Insomnia symptoms and subsequent cardiovascular medication: a register‐linked follow‐up study among middle‐aged employees
Sleep disturbances have been associated with an increased risk of cardiovascular disease outcomes. The associations of insomnia with hypertension and dyslipidaemia, the main modifiable cardiovascular risk factors, are less studied. We especially lack understanding on the longitudinal
effects of insomnia on dyslipidaemia. We aimed to examine the associations of insomnia symptoms with subsequent prescribed medication for hypertension and dyslipidaemia using objective register‐based follow‐up data. Baseline questionnaire surveys among 40–60‐year‐old
employees of the City of Helsinki, Finland, were conducted in 2000–2002 (n = 6477, response rate 67%, 78% women) and linked to a national register on prescribed reimbursed medication 5–7 years prior to and 5 years after baseline. Associations between
the frequency of insomnia symptoms (difficulties in initiating and maintaining sleep, non‐restorative sleep) and hypertension and dyslipidaemia medication during the follow‐up were analysed using logistic regression analysis (odds ratios with 95% confidence intervals). Analyses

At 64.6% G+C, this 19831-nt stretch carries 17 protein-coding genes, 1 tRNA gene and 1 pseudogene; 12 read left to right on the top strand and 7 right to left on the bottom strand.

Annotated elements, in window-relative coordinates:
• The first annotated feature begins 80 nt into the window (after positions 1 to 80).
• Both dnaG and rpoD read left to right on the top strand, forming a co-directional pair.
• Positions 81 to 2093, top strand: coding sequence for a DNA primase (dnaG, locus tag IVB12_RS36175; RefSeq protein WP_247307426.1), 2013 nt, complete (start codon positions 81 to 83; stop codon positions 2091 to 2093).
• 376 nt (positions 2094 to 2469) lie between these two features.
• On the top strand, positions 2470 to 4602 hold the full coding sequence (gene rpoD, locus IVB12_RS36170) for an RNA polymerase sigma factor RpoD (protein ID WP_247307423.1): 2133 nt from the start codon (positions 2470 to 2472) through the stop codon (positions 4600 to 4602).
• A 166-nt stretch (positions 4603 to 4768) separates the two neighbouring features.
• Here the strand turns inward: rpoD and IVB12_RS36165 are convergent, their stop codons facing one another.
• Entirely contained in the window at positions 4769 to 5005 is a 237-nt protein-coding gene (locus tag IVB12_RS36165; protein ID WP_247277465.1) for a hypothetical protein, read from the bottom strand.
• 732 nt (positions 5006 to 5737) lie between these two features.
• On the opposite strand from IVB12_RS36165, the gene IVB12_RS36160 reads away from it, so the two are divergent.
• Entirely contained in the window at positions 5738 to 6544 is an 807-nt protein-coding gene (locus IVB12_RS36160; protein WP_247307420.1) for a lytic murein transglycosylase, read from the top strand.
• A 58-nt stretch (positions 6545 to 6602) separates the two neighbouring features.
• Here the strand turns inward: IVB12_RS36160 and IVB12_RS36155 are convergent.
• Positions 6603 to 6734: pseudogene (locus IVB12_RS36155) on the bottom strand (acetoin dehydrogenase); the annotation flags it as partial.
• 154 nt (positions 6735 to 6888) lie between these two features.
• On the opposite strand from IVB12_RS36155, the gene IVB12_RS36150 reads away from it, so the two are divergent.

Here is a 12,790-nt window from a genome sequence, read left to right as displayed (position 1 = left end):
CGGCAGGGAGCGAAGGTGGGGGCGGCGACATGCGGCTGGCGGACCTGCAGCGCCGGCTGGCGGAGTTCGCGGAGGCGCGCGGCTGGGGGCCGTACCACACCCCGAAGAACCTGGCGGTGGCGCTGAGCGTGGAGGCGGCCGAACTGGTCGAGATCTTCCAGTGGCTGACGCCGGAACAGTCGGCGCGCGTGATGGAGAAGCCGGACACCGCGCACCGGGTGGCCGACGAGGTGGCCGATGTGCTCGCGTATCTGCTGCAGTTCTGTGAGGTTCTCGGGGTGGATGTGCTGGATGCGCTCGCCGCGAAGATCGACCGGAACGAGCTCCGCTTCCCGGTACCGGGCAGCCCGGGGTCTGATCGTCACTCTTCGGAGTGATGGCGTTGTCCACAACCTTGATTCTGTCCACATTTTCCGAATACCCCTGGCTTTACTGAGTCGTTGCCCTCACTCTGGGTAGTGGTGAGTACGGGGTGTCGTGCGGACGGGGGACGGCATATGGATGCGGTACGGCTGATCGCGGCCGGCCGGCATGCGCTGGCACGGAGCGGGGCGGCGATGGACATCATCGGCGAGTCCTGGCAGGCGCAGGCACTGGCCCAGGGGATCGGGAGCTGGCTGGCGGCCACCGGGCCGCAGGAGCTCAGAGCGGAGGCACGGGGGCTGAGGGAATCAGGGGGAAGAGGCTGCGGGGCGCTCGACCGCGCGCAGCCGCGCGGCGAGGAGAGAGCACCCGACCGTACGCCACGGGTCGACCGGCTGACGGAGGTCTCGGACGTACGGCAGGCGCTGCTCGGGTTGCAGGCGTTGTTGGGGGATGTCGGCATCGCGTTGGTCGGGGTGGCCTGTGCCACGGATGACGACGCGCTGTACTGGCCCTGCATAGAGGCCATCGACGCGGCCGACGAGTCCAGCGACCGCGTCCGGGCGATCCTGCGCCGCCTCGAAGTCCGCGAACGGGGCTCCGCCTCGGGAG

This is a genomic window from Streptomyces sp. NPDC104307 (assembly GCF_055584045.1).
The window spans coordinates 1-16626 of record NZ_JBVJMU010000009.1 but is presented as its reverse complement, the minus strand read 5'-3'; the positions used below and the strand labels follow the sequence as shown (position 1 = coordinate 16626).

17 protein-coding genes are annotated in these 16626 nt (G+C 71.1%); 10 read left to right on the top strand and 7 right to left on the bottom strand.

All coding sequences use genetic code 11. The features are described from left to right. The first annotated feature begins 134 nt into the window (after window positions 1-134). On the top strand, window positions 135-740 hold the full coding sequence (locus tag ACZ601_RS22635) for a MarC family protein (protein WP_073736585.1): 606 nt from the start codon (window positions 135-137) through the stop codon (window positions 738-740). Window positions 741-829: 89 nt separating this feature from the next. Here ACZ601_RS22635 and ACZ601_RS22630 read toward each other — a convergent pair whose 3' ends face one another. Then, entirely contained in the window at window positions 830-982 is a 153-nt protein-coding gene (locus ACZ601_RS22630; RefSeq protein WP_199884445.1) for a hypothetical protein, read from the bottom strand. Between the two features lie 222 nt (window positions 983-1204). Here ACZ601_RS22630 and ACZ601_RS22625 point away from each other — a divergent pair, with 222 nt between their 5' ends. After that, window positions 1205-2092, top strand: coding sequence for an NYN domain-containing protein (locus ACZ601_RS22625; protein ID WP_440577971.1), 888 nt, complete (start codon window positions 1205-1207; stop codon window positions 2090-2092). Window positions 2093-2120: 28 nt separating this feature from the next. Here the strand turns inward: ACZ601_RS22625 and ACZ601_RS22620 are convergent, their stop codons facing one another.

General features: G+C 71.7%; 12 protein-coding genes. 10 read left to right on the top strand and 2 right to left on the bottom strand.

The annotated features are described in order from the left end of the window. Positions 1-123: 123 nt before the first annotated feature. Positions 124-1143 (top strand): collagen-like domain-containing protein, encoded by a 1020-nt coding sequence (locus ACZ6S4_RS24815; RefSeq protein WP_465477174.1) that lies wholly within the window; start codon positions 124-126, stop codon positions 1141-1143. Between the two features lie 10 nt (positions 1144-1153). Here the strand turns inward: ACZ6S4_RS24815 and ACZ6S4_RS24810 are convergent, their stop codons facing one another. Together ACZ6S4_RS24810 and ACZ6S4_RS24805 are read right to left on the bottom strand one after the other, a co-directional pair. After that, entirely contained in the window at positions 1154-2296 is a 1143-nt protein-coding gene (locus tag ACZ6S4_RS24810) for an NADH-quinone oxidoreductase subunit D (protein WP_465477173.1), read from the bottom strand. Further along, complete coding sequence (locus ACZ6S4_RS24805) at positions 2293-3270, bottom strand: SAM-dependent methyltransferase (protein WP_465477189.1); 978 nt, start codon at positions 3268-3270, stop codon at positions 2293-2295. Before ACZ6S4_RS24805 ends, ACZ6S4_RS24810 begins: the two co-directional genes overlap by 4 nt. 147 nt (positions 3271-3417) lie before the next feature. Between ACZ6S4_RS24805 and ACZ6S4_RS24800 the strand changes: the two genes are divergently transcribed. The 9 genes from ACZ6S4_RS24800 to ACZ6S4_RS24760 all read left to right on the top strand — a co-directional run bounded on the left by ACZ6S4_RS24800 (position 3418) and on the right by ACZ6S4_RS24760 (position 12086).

were adjusted for pre‐baseline medication, sociodemographic and work‐related factors, health behaviours, mental health, and diabetes. Frequent insomnia symptoms were reported by 20%. During the 5‐year follow‐up, 32% had hypertension medication and 15% dyslipidaemia
medication. Adjusting for age, gender and pre‐baseline medication, frequent insomnia symptoms were associated with hypertension medication (odds ratio 1.57, 95% confidence interval 1.23–2.00) and dyslipidaemia medication (odds ratio 1.59, 95% confidence interval 1.19–2.12).
Occasional insomnia symptoms were also associated with cardiovascular medication, though less strongly. Further adjustments had negligible effects. To conclude, insomnia should be taken into account in the prevention and management of cardiovascular disease and related risk factors.